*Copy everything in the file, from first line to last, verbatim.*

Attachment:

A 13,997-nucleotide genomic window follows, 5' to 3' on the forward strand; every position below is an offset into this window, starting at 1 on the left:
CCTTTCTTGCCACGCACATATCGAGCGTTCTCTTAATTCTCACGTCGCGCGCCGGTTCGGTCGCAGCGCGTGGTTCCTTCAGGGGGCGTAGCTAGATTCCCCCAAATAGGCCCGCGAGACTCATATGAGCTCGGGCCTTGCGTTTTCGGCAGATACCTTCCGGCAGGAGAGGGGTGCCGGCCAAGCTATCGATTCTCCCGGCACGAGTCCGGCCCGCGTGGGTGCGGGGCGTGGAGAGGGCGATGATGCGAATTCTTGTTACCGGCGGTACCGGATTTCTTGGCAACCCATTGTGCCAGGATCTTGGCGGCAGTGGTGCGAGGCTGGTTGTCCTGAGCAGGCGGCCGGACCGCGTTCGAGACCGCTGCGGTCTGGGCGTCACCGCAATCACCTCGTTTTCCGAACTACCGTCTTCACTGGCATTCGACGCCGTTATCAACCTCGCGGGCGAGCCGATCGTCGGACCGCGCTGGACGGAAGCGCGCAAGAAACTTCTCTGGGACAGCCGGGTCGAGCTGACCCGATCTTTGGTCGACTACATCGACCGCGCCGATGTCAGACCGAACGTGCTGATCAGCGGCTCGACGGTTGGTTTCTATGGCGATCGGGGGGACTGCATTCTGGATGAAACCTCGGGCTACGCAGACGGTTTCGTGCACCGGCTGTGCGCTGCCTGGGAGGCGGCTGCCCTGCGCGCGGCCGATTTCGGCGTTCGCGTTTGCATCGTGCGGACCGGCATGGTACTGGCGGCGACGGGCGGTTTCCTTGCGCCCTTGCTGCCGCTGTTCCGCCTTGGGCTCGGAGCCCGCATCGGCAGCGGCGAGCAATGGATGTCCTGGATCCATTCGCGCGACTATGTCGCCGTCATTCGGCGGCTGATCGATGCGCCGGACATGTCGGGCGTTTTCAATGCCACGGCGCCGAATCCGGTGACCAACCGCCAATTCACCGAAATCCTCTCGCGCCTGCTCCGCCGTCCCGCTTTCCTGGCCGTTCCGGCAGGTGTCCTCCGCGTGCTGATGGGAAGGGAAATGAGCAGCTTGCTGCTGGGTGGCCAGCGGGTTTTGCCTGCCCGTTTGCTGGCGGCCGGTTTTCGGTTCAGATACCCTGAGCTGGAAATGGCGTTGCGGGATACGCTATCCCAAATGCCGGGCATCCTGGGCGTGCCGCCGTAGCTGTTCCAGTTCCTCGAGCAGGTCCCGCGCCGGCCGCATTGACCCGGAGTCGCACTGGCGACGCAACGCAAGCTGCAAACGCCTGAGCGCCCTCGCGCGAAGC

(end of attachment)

A 13,997-nucleotide genomic window follows, 5' to 3' on the forward strand; every position below is an offset into this window, starting at 1 on the left:
CCTTTCTTGCCACGCACATATCGAGCGTTCTCTTAATTCTCACGTCGCGCGCCGGTTCGGTCGCAGCGCGTGGTTCCTTCAGGGGGCGTAGCTAGATTCCCCCAAATAGGCCCGCGAGACTCATATGAGCTCGGGCCTTGCGTTTTCGGCAGATACCTTCCGGCAGGAGAGGGGTGCCGGCCAAGCTATCGATTCTCCCGGCACGAGTCCGGCCCGCGTGGGTGCGGGGCGTGGAGAGGGCGATGATGCGAATTCTTGTTACCGGCGGTACCGGATTTCTTGGCAACCCATTGTGCCAGGATCTTGGCGGCAGTGGTGCGAGGCTGGTTGTCCTGAGCAGGCGGCCGGACCGCGTTCGAGACCGCTGCGGTCTGGGCGTCACCGCAATCACCTCGTTTTCCGAACTACCGTCTTCACTGGCATTCGACGCCGTTATCAACCTCGCGGGCGAGCCGATCGTCGGACCGCGCTGGACGGAAGCGCGCAAGAAACTTCTCTGGGACAGCCGGGTCGAGCTGACCCGATCTTTGGTCGACTACATCGACCGCGCCGATGTCAGACCGAACGTGCTGATCAGCGGCTCGACGGTTGGTTTCTATGGCGATCGGGGGGACTGCATTCTGGATGAAACCTCGGGCTACGCAGACGGTTTCGTGCACCGGCTGTGCGCTGCCTGGGAGGCGGCTGCCCTGCGCGCGGCCGATTTCGGCGTTCGCGTTTGCATCGTGCGGACCGGCATGGTACTGGCGGCGACGGGCGGTTTCCTTGCGCCCTTGCTGCCGCTGTTCCGCCTTGGGCTCGGAGCCCGCATCGGCAGCGGCGAGCAATGGATGTCCTGGATCCATTCGCGCGACTATGTCGCCGTCATTCGGCGGCTGATCGATGCGCCGGACATGTCGGGCGTTTTCAATGCCACGGCGCCGAATCCGGTGACCAACCGCCAATTCACCGAAATCCTCTCGCGCCTGCTCCGCCGTCCCGCTTTCCTGGCCGTTCCGGCAGGTGTCCTCCGCGTGCTGATGGGAAGGGAAATGAGCAGCTTGCTGCTGGGTGGCCAGCGGGTTTTGCCTGCCCGTTTGCTGGCGGCCGGTTTTCGGTTCAGATACCCTGAGCTGGAAATGGCGTTGCGGGATACGCTATCCCAAATGCCGGGCATCCTGGGCGTGCCGCCGTAGCTGTTCCAGTTCCTCGAGCAGGTCCCGCGCCGGCCGCATTGACCCGGAGTCGCACTGGCGACGCAACGCAAGCTGCAAACGCCTGAGCGCCCTCGCGCGAAGC